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A recent Pennsylvania grand jury report identified 300 priests who had abused at least 1,000 children in six of the state’s dioceses. At least 30 of them, instead of being dismissed from the ministry, were sent to psychiatric clinics for treatment.

Pennsylvania law requires any sexual abuse to be reported to law enforcement, but the bishops and other church officials who were tasked with investigating allegations of abuse failed to adhere to that law. Instead, they sent the priests for “evaluation” at treatment centers run by the church.

Even When Treatment Centers Recommended Priests Be Removed, They Were Ignored

The psychiatric treatment centers most used for Pennsylvania predator priests included the St. Luke Institute in Maryland, St. John Vianney in Pennsylvania, and Southdown Institute in Ontario, Canada. At least 30 priests were sent to St. Luke, and at least 17 to St. John Vianney, while several others took “sabbaticals” at Southdown.

The St. Luke Institute states on its website that it is an “international Catholic education and treatment center dedicated to healthy life and ministry for priests, deacons, and religious. We bring the healing ministry of Christ to those we serve through integrated psychological, spiritual, and physical treatment and education.”

Spokeswoman for the Institute, Susan Gibbs, told USA Today that the treatment center was part of the solution: “By sending people to treatment, you’re giving them treatment that will hopefully end the abuse.”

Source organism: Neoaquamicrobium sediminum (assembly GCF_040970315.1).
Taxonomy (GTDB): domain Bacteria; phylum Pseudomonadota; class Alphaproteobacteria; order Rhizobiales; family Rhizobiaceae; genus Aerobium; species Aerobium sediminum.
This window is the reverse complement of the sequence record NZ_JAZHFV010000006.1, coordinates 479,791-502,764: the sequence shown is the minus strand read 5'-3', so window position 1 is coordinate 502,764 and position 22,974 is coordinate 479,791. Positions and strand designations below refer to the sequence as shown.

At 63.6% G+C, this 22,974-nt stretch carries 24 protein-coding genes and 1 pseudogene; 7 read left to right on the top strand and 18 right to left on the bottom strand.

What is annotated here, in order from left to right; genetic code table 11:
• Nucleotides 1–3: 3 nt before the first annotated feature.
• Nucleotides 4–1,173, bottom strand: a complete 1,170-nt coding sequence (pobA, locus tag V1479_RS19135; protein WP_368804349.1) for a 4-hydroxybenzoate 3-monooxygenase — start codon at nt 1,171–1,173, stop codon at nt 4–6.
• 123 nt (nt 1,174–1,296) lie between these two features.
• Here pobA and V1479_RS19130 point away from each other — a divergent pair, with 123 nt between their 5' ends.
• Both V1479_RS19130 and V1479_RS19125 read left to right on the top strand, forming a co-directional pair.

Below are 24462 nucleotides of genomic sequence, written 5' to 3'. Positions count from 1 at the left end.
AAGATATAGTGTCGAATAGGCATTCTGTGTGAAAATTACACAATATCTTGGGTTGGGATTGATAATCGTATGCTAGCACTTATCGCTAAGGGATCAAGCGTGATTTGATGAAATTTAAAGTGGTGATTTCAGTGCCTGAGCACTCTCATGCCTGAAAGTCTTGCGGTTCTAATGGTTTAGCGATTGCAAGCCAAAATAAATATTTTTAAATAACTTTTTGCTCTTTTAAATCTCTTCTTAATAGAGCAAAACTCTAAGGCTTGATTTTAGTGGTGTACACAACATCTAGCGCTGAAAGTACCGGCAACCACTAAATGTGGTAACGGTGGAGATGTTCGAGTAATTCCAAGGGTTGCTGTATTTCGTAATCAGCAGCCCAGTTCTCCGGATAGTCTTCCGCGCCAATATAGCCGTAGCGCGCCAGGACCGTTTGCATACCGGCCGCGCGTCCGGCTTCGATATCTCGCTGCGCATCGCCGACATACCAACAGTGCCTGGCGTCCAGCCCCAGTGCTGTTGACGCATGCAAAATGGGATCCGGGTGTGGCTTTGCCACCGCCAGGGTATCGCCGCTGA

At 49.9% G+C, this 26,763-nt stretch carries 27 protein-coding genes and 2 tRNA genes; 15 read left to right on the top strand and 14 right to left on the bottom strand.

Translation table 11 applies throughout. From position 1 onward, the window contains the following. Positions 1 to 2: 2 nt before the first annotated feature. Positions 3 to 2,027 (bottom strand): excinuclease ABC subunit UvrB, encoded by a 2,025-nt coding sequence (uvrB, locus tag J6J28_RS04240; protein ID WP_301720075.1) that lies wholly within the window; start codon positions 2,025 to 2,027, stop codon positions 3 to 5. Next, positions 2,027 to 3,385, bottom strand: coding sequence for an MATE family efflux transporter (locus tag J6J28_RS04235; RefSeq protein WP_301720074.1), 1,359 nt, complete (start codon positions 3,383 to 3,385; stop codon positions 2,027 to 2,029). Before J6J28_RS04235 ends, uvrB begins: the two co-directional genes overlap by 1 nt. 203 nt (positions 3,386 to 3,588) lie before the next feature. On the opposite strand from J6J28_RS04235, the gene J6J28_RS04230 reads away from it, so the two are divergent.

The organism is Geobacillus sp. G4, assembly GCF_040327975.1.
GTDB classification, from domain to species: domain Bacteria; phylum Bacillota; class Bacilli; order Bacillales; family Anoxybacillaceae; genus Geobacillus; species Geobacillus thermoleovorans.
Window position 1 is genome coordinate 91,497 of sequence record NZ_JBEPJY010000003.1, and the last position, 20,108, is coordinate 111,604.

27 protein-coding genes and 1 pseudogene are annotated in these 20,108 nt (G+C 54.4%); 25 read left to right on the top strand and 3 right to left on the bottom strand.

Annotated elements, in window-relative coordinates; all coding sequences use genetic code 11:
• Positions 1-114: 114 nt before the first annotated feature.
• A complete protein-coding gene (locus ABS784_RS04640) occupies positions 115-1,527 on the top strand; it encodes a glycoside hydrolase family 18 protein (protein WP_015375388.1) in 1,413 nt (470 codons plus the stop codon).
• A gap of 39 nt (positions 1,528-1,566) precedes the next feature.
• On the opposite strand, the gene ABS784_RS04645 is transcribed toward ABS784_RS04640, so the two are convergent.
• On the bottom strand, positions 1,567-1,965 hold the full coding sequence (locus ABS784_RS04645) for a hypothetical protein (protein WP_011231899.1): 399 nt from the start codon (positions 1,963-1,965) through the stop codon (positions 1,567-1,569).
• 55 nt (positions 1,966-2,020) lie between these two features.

In some cases, the Institute recommended that priests be removed from the ministry, but their recommendations were ignored.

Grand Jury Identifies Church’s Pattern of Covering Up Abuse

The grand jury identifies this process of sending priests to treatment centers as being part of the church’s pattern of covering up the abuse, a pattern they state was “pretty much the same” throughout all the church districts. “The main thing was not to help children,” the report reads, “but to avoid ‘scandal.’”

The strategies the church used included the following:

  1. They instructed officials to use euphemisms rather than real words to describe sexual assaults. Instead of saying “rape,” they would say “inappropriate contact” or “boundary issues.”
  2. Instead of conducting genuine investigations with properly trained personnel, they assigned fellow clergy members “to ask inadequate questions an then make credibility determinations about the colleagues with whom they live and work.”
  3. For an “appearance of integrity,” they sent priests under investigation to church-run psychiatric treatment centers for “evaluation.” Once the priests arrived at the treatment centers, church experts would determine whether they were pedophiles based largely on the priests’ “self-reports.”
  4. When a priest had to be removed, instead of being clear as to the reason why, church officials were directed to say nothing, or to say the individual was on “sick leave” or suffering from “nervous exhaustion.”
  5. Even if a priest was abusing children, the church still provided him with housing and living expenses, even if he was using these resources to continue his abuse.
  6. If the community became aware of the priest’s abusive conduct, instead of removing the priest from the church, the church simply transferred him to a new location where his abuse was unknown.
  7. In most cases, the church failed to report the abuse to the police.

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